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Published in Health Care
Workers last year in Spectrum Health’s COVID-19 unit. Photo courtesy of Spectrum Health Health Beat. Workers last year in Spectrum Health’s COVID-19 unit. Photo courtesy of Spectrum Health Health Beat. COURTESY PHOTO

State lawmakers advance $1.2 billion plan for health provider, COVID-19 support

BY Wednesday, December 08, 2021 02:53pm

State lawmakers are considering more than $1.2 billion in additional funding to help health care providers overburdened by the current COVID-19 surge and other patients.

The supplemental funding approved today by the House Appropriations Committee includes $300 million for a health care recruitment and retention fund to begin addressing an acute worker shortage that the pandemic has worsened.

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The supplemental appropriations bill, House Bill 5523, now goes to the full House for consideration and “provides vital funding for healthcare workers who have spent the past 21 months responding to a once-in-a-lifetime global pandemic,” Brian Peters, CEO of the Michigan Health and Hospital Association, said in a statement.

“A healthcare workforce shortage existed prior to the pandemic and the pandemic has only made it worse. Today’s funding appropriation is a crucial step towards recognizing existing healthcare workers and providing hospitals with resources to improve recruitment and retention,” Peters added. “As this bill moves through the legislative process, we will continue to work with elected officials to express the importance of this funding to the healthcare workforce, who go to work every day to ensure our communities have access to care. Considering the current COVID-19 surge, this funding can’t come soon enough.”

In testimony last week to the House Appropriations Committee, Trinity Health Michigan Chief Human Resources Officer Ane McNeil described how “front-line caregivers are worn out and burned out. Workers are struggling with work-life balance, resilience, and pandemic fatigue.” That has led to higher turnover rates and increases in open positions at Trinity Health Michigan, which operates eight hospitals in the state, including Mercy Health Saint Mary’s in Grand Rapids and Mercy Health Muskegon.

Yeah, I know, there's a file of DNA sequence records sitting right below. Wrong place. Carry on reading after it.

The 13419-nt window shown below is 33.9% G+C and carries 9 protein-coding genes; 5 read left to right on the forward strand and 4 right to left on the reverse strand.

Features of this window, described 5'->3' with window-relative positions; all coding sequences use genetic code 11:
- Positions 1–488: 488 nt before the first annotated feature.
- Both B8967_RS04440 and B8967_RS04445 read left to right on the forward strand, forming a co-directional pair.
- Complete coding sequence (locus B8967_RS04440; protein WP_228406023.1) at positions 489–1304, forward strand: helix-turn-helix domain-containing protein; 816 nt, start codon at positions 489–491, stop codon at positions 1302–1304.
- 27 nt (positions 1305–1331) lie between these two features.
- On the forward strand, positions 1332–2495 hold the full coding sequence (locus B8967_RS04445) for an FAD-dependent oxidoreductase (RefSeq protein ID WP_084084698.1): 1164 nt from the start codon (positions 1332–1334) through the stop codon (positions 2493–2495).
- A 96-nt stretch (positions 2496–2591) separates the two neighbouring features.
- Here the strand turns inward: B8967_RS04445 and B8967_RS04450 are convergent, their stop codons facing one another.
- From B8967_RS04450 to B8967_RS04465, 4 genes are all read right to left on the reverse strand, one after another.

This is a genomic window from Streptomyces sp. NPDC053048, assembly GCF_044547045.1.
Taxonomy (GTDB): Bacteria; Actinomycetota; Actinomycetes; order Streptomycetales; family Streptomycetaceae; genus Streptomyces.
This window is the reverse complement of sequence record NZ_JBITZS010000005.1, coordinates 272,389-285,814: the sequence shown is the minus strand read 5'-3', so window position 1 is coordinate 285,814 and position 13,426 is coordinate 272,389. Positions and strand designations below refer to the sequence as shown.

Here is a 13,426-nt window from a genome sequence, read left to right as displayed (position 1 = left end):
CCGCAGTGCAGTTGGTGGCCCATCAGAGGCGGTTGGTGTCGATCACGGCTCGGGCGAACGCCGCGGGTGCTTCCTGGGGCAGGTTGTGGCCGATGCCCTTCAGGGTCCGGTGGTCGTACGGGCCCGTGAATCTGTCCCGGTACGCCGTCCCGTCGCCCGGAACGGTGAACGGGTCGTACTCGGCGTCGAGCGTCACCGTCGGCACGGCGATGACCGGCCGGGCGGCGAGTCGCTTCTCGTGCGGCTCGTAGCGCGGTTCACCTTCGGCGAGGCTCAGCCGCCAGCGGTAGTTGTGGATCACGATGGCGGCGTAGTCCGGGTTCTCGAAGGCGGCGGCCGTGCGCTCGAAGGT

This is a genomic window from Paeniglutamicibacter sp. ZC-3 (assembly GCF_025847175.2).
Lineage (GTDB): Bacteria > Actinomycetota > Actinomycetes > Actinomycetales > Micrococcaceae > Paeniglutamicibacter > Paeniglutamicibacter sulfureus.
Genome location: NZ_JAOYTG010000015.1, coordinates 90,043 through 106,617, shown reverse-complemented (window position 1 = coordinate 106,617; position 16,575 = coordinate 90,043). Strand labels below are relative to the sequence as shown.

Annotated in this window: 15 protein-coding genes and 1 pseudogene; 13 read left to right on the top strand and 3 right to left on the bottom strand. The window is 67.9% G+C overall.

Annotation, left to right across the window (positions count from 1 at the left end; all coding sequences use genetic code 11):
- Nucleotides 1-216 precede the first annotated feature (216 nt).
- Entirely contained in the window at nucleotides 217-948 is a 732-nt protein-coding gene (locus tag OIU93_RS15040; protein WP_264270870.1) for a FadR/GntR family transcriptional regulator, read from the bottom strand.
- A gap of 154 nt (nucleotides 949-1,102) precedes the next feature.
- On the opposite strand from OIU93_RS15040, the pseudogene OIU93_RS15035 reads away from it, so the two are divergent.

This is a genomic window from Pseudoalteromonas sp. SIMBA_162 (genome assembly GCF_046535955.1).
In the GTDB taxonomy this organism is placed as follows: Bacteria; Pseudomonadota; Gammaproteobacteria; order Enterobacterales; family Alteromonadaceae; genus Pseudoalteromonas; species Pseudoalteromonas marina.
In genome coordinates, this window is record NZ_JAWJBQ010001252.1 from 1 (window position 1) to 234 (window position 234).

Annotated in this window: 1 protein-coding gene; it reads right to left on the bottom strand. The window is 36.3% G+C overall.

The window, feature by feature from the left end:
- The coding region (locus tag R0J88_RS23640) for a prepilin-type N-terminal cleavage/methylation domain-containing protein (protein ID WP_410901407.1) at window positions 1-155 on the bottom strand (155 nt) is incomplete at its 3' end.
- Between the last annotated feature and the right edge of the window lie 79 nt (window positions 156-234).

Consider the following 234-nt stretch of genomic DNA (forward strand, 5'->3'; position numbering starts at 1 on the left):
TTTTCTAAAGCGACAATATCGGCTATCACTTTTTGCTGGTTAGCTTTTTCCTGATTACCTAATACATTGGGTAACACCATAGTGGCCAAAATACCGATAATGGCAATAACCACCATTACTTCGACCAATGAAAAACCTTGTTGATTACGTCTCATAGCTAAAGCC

Job vacancies at Trinity Health Michigan have increased in the pandemic by 48 percent to 3,000 open positions statewide, and 60 percent for registered nurses, McNeil said. The health system, which employs 28,000 people, has 1,000 open RN positions.

Trinity Health Michigan has put in more than $100 million for workforce programs over 18 months, including salary and wage increases; referral, retention and sign-on bonuses; and employee recognition awards, McNeil said.

“However, these measures are not fully sufficient to address the workforce shortages currently faced. While Trinity Health Michigan will continue to look for ways to invest in our people, we are asking for your continued support and partnership,” McNeil told lawmakers. “With your support we can focus on reinventing Michigan’s Workforce Development; pipeline growth, upskilling and reskilling workers; investing in educational programs and providing funding to employers and academic institutions; ensuring our healthcare-givers begin to see the light at the end of the tunnel.”

Part of the present staffing crisis stems from travel nursing agencies paying high wages that are hiring away nurses “and gouging employers and we are challenged with staffing to care for our patients. The risk is limiting services that would otherwise be available to the community,” McNeil said.

Trinity Health Michigan uses more than 300 contract nursing staff at its Michigan hospitals, CEO Rob Casalou said. For nurses who staff ICUs, the Catholic health system has been paying the staffing agencies up to $200 an hour, he said.

Hospitals have little choice but to pay the “unbelievable rates” for the contract staff, he added.

“It’s either that or you start shutting things down or you start having unsafe conditions, and you just can’t allow that to happen,” Casalou said. “We want to get off of that, so we’re hiring and trying to hold on to who we have.”

According to a House Fiscal Agency analysis, the supplemental appropriations bill also includes:

  • $50 million for eight COVID-19 early treatment sites across the state.
  • $59.4 million for the Michigan Department of Health and Human Services “to the greatest extent possible, to assist in administering monoclonal treatments.”
  • $367.3 million to expand epidemiology and lab capacity. $100 million “would assist private businesses with procuring COVID-19 tests for staff that have received an exemption from any government-mandated COVID-19 vaccine mandate, while $117 million would assist eligible COVID-19 early treatment sites with procuring COVID-19 tests.”
  • $300.8 million for the Department of Health and Human Services to purchase COVID-19 tests that the Michigan Association of Intermediate School Administrators can distribute to eligible schools, or to reimburse schools who buy tests directly.
Read 1274 times Last modified on Wednesday, 08 December 2021 15:11
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